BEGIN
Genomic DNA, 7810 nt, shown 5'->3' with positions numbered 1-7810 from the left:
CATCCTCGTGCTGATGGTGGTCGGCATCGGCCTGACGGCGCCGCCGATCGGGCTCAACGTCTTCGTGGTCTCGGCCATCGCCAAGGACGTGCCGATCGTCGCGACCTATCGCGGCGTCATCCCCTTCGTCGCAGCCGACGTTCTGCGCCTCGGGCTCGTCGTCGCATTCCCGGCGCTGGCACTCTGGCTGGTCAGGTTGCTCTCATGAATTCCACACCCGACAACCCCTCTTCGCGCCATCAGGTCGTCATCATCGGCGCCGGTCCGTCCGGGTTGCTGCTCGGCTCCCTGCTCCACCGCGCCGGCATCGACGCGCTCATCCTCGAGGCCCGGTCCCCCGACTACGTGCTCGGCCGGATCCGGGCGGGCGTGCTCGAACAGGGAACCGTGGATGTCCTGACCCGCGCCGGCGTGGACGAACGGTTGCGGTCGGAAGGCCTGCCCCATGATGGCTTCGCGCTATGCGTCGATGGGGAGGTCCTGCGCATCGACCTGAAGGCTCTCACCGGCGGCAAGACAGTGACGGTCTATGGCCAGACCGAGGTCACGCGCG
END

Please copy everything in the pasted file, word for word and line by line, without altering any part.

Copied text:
Genomic DNA, 7810 nt, shown 5'->3' with positions numbered 1-7810 from the left:
CATCCTCGTGCTGATGGTGGTCGGCATCGGCCTGACGGCGCCGCCGATCGGGCTCAACGTCTTCGTGGTCTCGGCCATCGCCAAGGACGTGCCGATCGTCGCGACCTATCGCGGCGTCATCCCCTTCGTCGCAGCCGACGTTCTGCGCCTCGGGCTCGTCGTCGCATTCCCGGCGCTGGCACTCTGGCTGGTCAGGTTGCTCTCATGAATTCCACACCCGACAACCCCTCTTCGCGCCATCAGGTCGTCATCATCGGCGCCGGTCCGTCCGGGTTGCTGCTCGGCTCCCTGCTCCACCGCGCCGGCATCGACGCGCTCATCCTCGAGGCCCGGTCCCCCGACTACGTGCTCGGCCGGATCCGGGCGGGCGTGCTCGAACAGGGAACCGTGGATGTCCTGACCCGCGCCGGCGTGGACGAACGGTTGCGGTCGGAAGGCCTGCCCCATGATGGCTTCGCGCTATGCGTCGATGGGGAGGTCCTGCGCATCGACCTGAAGGCTCTCACCGGCGGCAAGACAGTGACGGTCTATGGCCAGACCGAGGTCACGCGCG